Unions representing more than 129,000 fishers are gathering in Amsterdam this week to set their agenda for advancing fishers’ rights, safety and working conditions.
The International Transport Workers’ Federation’s (ITF) Fisheries Section Conference brings together 89 fishers’ unions from 59 countries, alongside activists from fishers’ rights networks and academic leaders, to mark progress and shape the next five years of action.
‘Fisheries remains a sector where the fundamental labour rights of workers are routinely trampled on, particularly of those in and from the global south,’ said Johnny Hansen, ITF Fisheries Section Chair.
This is an industry that exhibits some of the highest levels of exploitation, with 128,000 fishers trapped aboard fishing vessels in situations of forced labour, according to estimates in September by the International Labour Organization (ILO) and the International Organization for Migration (IOM).
At least 24,000 fishers are believed to killed each year at work with many more seriously injured according to estimates from the UN Human Rights Council Special Rapporteur on the Right to Food.
In the UK, despite making up 55% of the industry workforce, migrant fishers work longer hours for less pay than locals and are fearful of speaking out even as 35% report being subjected to violence at work. This treatment of migrant fishers, where they do not have the same rights as local workers, is commonplace globally.
‘With ever-expanding fishing fleets particularly in China, irresponsible fishing practices and mounting pressure to cut costs across supply chains – we have seen the exploitation of fishers spread to every corner of the globe, said Johnny Hansen, who joined the industry as a crewman in 1982, and commented that across the world governments have allowed businesses to compete unchecked, with little protection in place for workers across their supply chains.
‘Governments disregard labour safeguards to encourage and increase competition. Instead of protecting the fundamental labour rights of fishers, they have let corporations pursue methods to get products to market more cheaply at the expense of workers, further eroding fishers’ already exploitatively low labour standards,’ he said.
‘This is why our agenda has shifted. It is only possible through building workers’ power across supply chains and ensuring that all actors including governments, seafood companies and retailers are held accountable for the labour standards from the top to the bottom of fisheries supply chains.’
The conference comes at a time where supply chain accountability is increasingly important to a new generation of ethical consumers, and when many governments are strengthening laws and legalisation on accountability, transparency and human rights due diligence.
Delegates at the conference in Amsterdam are hearing how the ITF and affiliated unions are doing critical work around the world to win regulation that secures fishers’ rights. Working alongside fishers in Southeast Asia, West Africa, the United Kingdom, and Ireland, the ITF and its partners have supported the formation of fishers’ rights networks as the foundations for workers to build their own independent trade unions.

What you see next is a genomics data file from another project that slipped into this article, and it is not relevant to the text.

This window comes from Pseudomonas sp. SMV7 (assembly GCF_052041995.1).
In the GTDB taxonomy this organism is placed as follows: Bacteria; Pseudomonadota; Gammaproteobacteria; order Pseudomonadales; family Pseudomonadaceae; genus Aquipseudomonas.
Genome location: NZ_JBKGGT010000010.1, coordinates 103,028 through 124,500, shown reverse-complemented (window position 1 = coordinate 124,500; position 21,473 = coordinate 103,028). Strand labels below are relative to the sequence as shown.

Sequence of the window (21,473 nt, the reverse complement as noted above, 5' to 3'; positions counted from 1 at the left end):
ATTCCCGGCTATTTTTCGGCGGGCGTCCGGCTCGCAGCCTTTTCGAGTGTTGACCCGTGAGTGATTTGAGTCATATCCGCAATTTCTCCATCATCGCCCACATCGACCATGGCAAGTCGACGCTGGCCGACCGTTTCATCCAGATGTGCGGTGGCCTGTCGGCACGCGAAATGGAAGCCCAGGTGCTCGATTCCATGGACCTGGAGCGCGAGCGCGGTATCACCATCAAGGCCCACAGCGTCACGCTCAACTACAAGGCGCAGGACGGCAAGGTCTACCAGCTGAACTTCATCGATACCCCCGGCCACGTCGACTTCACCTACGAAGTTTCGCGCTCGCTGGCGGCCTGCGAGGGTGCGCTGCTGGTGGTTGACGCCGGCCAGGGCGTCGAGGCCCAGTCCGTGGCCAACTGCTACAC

‘There are so many who try to cheat fishers – the crewing agents, the owners. We are taking action for equality for every fisher who calls Ireland home,’ said Noel Addablah, a migrant fisher from Ghana who is attending the conference and who came to Ireland on the promise of decent work and good wages, to find an industry riddled with abuse, racism, and exploitative working conditions.
The conference is celebrating recent important milestones in the global fight for decent work. In Ireland, almost a decade of campaigning by the ITF for fishers’ rights has seen the government commit to abolishing its deeply fraught Atypical Working Scheme used to recruit migrant fishers to the country. Irish legislation will move from tying fishers’ residency status to their ongoing employment with a vessel owner and replace it with visa routes that provide migrant workers with the legal safeguards enjoyed by Irish nationals and a pathway to citizenship.
In Thailand, the ITF has assisted thousands of Burmese and Cambodian migrant fishers to establish and build the Fishers Rights Network (FRN). The FRN has mobilised fishers to stand up and protect their rights by bargaining seafood supply chain agreements, and health and safety agreements with suppliers and vessel owners. The ITF’s efforts to build a democratic trade union for fishers in Thailand, alongside pressure from partners in the region, forced Thailand to become the first country in Asia to ratify the C188 in January 2019.
The ITF is calling on the key fisheries nations of Indonesia and the Philippines, as well as Cote d’Ivoire and Ghana, to urgently ratify ILO Convention C188, the international law that protects fishers’ rights and decent working conditions. In addition to laying out minimum working conditions, the convention makes clear fishers’ fundamental civil and labour rights – including the right to form and join trade unions. Without its ratification and implementation governments can continue to turn a blind eye to the ongoing exploitation of fishers either working at home or abroad.
Among the 20 governments that had ratified C188 already, the ITF will be pushing for them to fulfil their obligations to effective implement and enforce laws to protect workers in their fishing industry.
ITF Fisheries affiliates will continue to campaign for the unconditional support of fishers’ fundamental trade union rights, including the right to freely associate and collectively bargain the terms and conditions of employment—regardless of nationality or residency status. This will include putting pressure on countries, like Thailand, to ratify ILO Conventions 87 and 98 that cover workers’ rights to freedom of association and collective bargaining.